*This post contains Amazon affiliate links to books I discuss, noted in bold with an asterisk. Read more about my affiliate links here*
I have a few new additions to our Required Reading List, all by one of my favorite authors, Brian McLaren! Because I own several of his books, I’m going to make this more of an Author Spotlight post. In truth, there have been very few people more instrumental in the reweaving of my faith than Brian McLaren. I first discovered his writing and beautiful exploration of a non-violent atonement in college, and it offered me the light I needed to see a way forward.
I tweeted at him, asking, “If you could offer young people a tweet-sized lifeline in their pursuit of a new kind of Christianity, what would it be?”
His response (which first, HELLO, HE RESPONDED!) will stick with me for a long time. He wrote:
“Life is a gift, Love is the point, and we can join God in healing the world as the ongoing embodiment of Christ.”
So hopefully, that’s plenty of motivation for you to purchase one of his books! They are chock full of wisdom and incredible questions and beautiful applications. He boldly vision casts for what the church could be, and I am here for it.
Here are the three books I recommend based on your circumstances:
For someone looking for a new Bible study or devotional book:
We Make the Road By Walking: A Year-Long Quest for Spiritual Formation, Reorientation, and Activation)*
This book has 52 chapters, one for each week of the year. It serves as a thoughtful and engaging exploration of the Biblical narrative. Each chapter begins with a few selections from Scripture and ends with questions for engaging with the message.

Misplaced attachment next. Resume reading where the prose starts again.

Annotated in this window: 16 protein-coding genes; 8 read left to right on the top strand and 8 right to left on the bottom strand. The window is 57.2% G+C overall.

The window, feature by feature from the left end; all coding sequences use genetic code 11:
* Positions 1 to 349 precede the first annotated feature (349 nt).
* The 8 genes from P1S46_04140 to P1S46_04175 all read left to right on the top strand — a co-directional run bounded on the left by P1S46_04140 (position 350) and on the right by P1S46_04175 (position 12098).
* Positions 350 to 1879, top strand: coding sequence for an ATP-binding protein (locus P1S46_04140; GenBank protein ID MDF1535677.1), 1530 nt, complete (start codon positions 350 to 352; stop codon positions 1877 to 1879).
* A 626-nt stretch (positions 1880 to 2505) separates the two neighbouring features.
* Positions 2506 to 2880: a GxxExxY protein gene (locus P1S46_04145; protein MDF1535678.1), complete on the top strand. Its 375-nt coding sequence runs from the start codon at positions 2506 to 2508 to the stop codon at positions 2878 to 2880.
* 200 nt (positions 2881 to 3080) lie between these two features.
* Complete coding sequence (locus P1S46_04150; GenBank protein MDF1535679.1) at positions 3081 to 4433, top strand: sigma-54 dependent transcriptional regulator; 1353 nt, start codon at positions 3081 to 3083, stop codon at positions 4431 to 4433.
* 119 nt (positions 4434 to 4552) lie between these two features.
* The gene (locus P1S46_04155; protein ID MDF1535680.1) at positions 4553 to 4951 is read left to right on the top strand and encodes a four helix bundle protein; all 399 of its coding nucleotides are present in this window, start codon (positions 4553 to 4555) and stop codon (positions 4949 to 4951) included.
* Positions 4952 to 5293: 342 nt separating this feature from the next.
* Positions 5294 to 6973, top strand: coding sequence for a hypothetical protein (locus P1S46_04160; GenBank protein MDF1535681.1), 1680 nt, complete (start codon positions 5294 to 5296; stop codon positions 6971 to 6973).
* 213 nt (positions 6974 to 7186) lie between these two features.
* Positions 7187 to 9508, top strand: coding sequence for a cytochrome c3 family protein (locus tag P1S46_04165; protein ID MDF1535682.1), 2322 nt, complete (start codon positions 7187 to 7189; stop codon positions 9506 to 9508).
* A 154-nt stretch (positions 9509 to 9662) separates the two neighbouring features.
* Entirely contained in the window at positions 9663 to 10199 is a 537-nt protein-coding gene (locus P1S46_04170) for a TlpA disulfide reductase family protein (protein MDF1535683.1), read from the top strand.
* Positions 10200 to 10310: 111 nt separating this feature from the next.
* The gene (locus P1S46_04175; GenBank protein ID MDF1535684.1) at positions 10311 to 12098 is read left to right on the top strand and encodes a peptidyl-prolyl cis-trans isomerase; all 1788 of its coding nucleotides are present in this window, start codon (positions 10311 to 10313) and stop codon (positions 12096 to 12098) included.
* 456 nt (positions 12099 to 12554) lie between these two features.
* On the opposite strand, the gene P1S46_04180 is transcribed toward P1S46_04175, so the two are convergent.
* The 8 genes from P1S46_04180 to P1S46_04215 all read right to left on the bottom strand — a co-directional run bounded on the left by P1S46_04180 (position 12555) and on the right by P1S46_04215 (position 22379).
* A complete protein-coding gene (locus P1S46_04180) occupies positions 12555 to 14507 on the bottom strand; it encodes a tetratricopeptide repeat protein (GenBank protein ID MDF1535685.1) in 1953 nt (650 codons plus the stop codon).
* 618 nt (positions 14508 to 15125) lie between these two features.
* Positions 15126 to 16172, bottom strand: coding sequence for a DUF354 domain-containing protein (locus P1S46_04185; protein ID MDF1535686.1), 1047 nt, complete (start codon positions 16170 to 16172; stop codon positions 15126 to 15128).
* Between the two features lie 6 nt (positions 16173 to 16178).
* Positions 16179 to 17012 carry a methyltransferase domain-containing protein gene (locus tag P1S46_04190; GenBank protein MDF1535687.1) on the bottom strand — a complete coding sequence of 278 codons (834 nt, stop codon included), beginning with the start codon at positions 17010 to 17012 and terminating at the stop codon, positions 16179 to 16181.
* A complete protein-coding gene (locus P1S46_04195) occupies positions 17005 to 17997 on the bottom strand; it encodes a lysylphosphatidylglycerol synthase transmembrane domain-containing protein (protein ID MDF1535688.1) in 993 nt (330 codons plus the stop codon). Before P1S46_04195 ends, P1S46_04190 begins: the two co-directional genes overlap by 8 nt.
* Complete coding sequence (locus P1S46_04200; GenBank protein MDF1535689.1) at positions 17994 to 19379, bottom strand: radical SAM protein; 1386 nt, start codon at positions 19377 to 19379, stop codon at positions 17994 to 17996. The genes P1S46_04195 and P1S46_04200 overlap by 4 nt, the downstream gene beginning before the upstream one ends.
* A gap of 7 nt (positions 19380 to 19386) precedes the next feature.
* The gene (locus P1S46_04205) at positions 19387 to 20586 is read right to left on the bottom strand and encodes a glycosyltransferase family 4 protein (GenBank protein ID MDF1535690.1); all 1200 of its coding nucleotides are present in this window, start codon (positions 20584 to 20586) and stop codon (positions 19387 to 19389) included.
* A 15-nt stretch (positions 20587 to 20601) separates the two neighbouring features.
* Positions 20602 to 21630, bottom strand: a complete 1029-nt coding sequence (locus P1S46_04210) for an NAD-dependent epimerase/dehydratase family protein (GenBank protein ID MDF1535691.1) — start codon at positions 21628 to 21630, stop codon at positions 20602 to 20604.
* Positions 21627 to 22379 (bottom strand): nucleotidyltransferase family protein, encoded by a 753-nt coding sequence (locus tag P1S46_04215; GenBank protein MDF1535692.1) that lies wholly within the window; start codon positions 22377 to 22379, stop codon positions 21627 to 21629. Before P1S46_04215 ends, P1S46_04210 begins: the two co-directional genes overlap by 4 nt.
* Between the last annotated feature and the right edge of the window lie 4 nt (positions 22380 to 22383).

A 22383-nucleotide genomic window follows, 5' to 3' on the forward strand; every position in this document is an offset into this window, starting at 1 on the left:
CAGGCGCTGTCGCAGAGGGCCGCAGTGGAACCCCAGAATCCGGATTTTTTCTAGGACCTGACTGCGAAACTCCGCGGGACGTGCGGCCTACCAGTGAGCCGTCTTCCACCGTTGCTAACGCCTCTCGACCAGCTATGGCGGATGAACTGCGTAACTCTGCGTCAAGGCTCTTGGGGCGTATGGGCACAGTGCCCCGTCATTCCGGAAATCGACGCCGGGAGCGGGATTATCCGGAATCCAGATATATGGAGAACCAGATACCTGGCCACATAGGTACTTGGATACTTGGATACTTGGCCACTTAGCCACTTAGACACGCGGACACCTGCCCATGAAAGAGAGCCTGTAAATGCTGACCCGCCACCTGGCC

The book is broken into 4 parts:
Alive in the Story of Creation
Alive in the Adventure of Jesus
Alive in a Global Uprising
Alive in the Spirit of God
”But before Christianity was a rich and powerful religion, before it was associated with buildings, budgets, crusades, colonialism, or televangelism, it began as a revolutionary nonviolent movement promoting a new kind of aliveness on the margins of society."
"Whatever ember of love for goodness flickers within us, however feeble or small… that’s what the Spirit works with, until that spark glows warmer and brighter. From the tiniest beginning, our whole lives—our whole hearts, minds, souls, and strength—can be set aflame with love for God."
For someone who wants to see what loving your neighbor looks like:
Why Did Jesus, Moses, the Buddha and Mohammed Cross the Road? Christian Identity in a Multi-faith World*
The best way I can describe this book is by pulling a phrase from the back cover. In a world of religious rivalry, McLaren explores “how by standing in solidarity with ‘the other’, as Jesus did, we can become a force against injustice and inhumanity—fulfilling the Christian mission like never before.” This book is incredible. It affirms the truth we see in Jesus as The Way, but it does not force us to see other belief systems through the lens of competition and contempt. It is a lifeline to those with big questions about how to understand the Christian mission in our world. My own experiences only affirm the message of this book. This was the only book I took on our honeymoon, and I read the whole thing. That should probably tell you everything you need to know about me.